Private Umbilical Cord Banking – Is it worth?

Umbilical code banking Umbilical cord blood was once thought of as a waste product, but now it is valued for its content of stem cells. Stems cells are undifferentiated cells which have potential to differentiate into any other cell. However, history of Umblical cord blood transplantation is not age old, it’s a recent concept only around three decades old. Researchers are being done to tap the potential of Umblical cord for human health welfare.

First umbilical cord blood transplantation  was performed in France in a child with Fanconi Anemia from stem cells transplantation of his younger sister’s umblical cord .

In India, first private cord blood bank was set up in 2004 by Chennai-based LifeCell in partnership with US’s Cryo-Cell International, one of the world’s largest and oldest stem cell banks. Since then there is blooming growth of private cord banks which are  portraying themselves as the “biological guarantee paper” of health of  unborn child. It is natural for a parent to easily fall prey to these traps, because as parent we all want to assure a healthy life for our child.

Keeping this in mind, is it worth the time, effort, and money to invest in a private cord blood banking? Let’s see!

1. Types of Umbilical Cord Banks

Storage of Umbilical cord blood stem cells involves collection of the umbilical cord after  birth of a child but before the placenta is delivered. Expectant parents have two options to opt for cord blood banking:

(1) Private cord banks: These companies work on the profi basis, offer services to expecting parents to store umblical cord blood which they claim, can be used during any disease in the donor or related family. Private banks charge an initial fee for collection and processing and, then, a yearly maintenance fee. Another fee is often charged when a sample is removed for testing or treatment.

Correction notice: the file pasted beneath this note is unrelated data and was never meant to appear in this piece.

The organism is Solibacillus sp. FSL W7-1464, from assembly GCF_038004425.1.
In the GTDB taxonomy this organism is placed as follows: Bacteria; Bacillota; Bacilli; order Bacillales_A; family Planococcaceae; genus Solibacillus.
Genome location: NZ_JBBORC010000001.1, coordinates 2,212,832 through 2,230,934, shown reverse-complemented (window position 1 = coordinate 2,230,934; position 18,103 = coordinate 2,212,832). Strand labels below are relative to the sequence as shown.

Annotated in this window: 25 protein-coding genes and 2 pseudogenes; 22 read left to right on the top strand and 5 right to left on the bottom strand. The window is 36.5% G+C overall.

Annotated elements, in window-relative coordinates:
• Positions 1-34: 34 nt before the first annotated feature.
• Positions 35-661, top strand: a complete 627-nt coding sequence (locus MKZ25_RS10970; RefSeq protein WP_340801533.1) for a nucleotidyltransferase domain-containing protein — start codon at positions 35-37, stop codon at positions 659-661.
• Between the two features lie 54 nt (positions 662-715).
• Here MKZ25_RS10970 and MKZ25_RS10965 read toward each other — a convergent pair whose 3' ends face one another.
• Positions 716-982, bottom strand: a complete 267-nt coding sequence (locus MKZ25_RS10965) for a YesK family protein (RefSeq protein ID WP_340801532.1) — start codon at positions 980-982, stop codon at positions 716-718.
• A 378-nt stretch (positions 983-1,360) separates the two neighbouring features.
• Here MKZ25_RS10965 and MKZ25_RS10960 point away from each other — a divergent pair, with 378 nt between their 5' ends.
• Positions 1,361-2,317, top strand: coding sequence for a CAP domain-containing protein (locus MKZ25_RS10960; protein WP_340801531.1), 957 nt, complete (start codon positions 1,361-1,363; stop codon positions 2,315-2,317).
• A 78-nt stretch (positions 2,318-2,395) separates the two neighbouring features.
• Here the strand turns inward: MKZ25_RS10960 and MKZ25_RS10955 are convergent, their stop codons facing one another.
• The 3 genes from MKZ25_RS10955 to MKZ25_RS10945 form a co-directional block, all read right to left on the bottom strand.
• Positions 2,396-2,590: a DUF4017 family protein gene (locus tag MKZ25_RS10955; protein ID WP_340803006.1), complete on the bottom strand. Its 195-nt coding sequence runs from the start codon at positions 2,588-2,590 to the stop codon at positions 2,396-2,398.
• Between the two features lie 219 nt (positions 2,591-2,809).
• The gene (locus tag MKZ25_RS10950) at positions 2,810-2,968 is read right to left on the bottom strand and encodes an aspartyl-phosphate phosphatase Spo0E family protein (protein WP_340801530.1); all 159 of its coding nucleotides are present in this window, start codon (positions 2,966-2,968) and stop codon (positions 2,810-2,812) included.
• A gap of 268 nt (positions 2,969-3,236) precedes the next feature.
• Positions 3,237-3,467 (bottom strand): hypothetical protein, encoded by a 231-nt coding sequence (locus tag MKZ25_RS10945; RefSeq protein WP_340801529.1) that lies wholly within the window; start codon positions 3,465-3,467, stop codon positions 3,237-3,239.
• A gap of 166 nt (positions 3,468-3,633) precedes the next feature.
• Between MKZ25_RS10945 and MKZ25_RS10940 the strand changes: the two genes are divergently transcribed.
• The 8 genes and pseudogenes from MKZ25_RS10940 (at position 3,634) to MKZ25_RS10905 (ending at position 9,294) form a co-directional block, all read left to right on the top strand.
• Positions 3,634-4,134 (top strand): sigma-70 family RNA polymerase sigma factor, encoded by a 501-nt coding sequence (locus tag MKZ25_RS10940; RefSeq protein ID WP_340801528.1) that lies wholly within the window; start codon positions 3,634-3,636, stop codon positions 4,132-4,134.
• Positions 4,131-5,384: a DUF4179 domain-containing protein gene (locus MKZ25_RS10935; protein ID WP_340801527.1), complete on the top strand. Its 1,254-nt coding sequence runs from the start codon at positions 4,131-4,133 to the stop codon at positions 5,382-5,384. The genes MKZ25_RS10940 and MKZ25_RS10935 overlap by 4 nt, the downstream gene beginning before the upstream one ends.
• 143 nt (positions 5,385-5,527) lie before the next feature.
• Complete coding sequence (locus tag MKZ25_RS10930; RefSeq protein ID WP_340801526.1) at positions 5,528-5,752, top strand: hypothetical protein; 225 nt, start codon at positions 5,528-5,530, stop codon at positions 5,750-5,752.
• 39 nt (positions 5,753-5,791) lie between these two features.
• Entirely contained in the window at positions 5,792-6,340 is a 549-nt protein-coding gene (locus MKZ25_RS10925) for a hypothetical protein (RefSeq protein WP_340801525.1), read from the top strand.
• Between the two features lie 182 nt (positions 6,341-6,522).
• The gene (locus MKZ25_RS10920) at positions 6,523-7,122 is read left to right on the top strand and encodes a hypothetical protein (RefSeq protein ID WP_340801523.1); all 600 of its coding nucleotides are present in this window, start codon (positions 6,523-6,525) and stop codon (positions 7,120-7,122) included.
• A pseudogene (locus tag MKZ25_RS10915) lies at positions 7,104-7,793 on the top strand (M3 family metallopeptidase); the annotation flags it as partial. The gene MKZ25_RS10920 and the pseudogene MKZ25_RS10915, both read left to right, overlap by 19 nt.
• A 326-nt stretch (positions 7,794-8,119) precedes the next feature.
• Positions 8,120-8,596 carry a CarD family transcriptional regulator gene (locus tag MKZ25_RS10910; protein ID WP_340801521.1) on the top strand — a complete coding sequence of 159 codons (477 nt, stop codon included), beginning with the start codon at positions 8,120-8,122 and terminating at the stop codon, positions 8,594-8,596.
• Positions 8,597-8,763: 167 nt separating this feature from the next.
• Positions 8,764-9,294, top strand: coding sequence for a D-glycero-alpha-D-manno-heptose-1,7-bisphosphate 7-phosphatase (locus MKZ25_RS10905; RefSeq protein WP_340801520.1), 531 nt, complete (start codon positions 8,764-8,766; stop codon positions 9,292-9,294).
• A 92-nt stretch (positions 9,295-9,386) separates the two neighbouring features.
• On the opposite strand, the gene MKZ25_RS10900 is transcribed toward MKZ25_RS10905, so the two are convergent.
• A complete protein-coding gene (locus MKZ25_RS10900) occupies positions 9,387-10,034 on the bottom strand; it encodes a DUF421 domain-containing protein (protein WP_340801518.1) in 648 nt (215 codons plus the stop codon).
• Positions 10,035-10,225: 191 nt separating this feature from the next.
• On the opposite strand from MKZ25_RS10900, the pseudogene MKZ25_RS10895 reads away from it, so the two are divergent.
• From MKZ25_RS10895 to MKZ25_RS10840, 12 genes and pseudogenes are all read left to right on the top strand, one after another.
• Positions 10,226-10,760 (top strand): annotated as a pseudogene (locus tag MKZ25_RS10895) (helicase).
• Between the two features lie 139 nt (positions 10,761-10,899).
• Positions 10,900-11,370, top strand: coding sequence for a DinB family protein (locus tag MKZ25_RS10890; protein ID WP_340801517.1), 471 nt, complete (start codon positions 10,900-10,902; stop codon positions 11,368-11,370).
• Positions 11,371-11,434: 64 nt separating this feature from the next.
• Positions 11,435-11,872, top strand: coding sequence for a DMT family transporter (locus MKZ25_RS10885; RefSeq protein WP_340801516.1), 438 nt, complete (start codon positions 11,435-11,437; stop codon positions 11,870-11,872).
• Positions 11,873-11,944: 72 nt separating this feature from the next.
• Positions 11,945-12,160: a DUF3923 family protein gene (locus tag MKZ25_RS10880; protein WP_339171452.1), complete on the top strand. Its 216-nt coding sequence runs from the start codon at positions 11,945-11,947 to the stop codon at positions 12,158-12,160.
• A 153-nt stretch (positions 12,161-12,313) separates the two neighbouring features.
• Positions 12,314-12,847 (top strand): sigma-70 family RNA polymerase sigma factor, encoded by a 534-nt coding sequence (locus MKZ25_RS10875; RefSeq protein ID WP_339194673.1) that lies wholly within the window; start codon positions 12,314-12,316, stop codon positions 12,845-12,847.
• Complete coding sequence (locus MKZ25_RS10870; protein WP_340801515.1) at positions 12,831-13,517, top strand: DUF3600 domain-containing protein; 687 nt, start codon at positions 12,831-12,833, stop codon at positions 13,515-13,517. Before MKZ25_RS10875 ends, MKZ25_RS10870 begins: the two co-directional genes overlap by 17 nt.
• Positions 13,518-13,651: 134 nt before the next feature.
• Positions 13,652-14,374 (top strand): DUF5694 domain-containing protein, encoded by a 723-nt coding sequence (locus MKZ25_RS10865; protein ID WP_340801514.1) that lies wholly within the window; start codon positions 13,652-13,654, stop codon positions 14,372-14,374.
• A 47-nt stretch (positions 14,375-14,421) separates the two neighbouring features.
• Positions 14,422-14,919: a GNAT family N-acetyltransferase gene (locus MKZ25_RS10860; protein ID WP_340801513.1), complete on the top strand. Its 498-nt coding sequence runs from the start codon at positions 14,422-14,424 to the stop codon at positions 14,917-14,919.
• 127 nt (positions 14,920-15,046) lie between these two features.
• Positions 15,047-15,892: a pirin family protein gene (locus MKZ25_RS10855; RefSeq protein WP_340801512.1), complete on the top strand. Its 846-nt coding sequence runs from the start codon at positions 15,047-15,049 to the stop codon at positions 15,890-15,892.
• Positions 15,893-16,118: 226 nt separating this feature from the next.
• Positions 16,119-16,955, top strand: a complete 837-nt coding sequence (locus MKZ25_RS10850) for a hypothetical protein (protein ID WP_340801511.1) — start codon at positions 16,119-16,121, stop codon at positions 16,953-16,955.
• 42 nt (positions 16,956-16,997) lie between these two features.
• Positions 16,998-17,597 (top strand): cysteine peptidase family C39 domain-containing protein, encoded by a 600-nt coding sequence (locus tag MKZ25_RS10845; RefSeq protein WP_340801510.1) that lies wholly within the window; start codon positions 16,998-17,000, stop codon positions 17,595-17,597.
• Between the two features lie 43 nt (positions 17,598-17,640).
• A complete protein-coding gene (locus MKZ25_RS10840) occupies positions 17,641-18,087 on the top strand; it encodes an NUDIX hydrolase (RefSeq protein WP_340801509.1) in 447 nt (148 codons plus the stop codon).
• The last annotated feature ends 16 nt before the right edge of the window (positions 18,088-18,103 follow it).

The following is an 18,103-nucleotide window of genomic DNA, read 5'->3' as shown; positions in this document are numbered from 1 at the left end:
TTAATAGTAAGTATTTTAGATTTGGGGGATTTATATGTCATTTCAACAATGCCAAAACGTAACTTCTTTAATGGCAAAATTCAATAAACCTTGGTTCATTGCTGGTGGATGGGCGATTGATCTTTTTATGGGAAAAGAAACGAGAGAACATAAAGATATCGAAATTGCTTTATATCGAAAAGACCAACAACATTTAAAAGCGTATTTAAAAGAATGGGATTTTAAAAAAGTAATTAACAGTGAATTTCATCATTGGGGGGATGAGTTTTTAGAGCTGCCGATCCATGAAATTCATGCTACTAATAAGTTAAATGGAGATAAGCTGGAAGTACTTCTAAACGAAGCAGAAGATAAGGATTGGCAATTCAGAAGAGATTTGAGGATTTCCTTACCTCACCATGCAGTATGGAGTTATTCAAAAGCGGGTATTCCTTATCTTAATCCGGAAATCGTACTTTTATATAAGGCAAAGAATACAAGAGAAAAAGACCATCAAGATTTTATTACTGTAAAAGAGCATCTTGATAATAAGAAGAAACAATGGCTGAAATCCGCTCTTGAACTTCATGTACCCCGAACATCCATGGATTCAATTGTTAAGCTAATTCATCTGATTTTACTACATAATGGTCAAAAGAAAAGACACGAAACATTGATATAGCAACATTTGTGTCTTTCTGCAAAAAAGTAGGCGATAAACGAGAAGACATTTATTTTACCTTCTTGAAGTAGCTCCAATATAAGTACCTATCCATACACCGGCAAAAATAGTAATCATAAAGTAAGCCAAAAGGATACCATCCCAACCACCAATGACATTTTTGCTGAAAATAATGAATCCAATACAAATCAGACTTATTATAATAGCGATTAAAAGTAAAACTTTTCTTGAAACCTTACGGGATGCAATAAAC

(2)  Public cord banks: These are just like organs or blood donation banks, parents can donate their child’s cord blood for use in other people. The blood is released on an “as-needed” basis, and a processing fee may be charged to recoup some of the cost of storage.
Unlike private cord blood banking, public cord blood banking has been proven to be scientifically useful and are recommended by the American Academy of Pediatrics, American College of Obstetricians and Gynecologists, the American Medical Association, the American Society of Blood and Marrow Transplantation, and the World Marrow. Private banking for unidentified possible future use is not now recommended.
3. Direct-donation umbilical cord blood banks: amalgamation of public and private banks. Direct-donation banks collect cord blood without charging fees. In addition, they accept autogenous donations and reserve them only for the family, especially for a family whose infant has a sibling with a disorder that may be treated with umbilical cord blood stem cells.

2. Is Umbilical Cord Banking Beneficial for your Kids?

 There are two major fallback of the private cord banking:

  1. If your child has genetic abnormality, cord cells will be genetically muted too. For example, in malignant cancers such as leukemia which is due to the genetic mutations which would already exist on the DNA of the cord blood. So, using one’s own stem cells would be, in effect, “contaminating” oneself with the same disease process.
  2. Infant for whom the blood is banked will likely never need the stored blood and the blood is not accessible by the public for use. The chance that a child would be able to use his or her own cord blood is extremely small: from a 1:400 to a 1:200,000 chance over the child’s lifetime.

3. Use of Umbilical Cord Banking in Adults is Questionable 

Cell dose refers to the amount of useful stem cells in the sample of blood. Use of cord cells in adult transplant recipients remains limited by the total dose of available cells. A single unit of umbilical cord blood.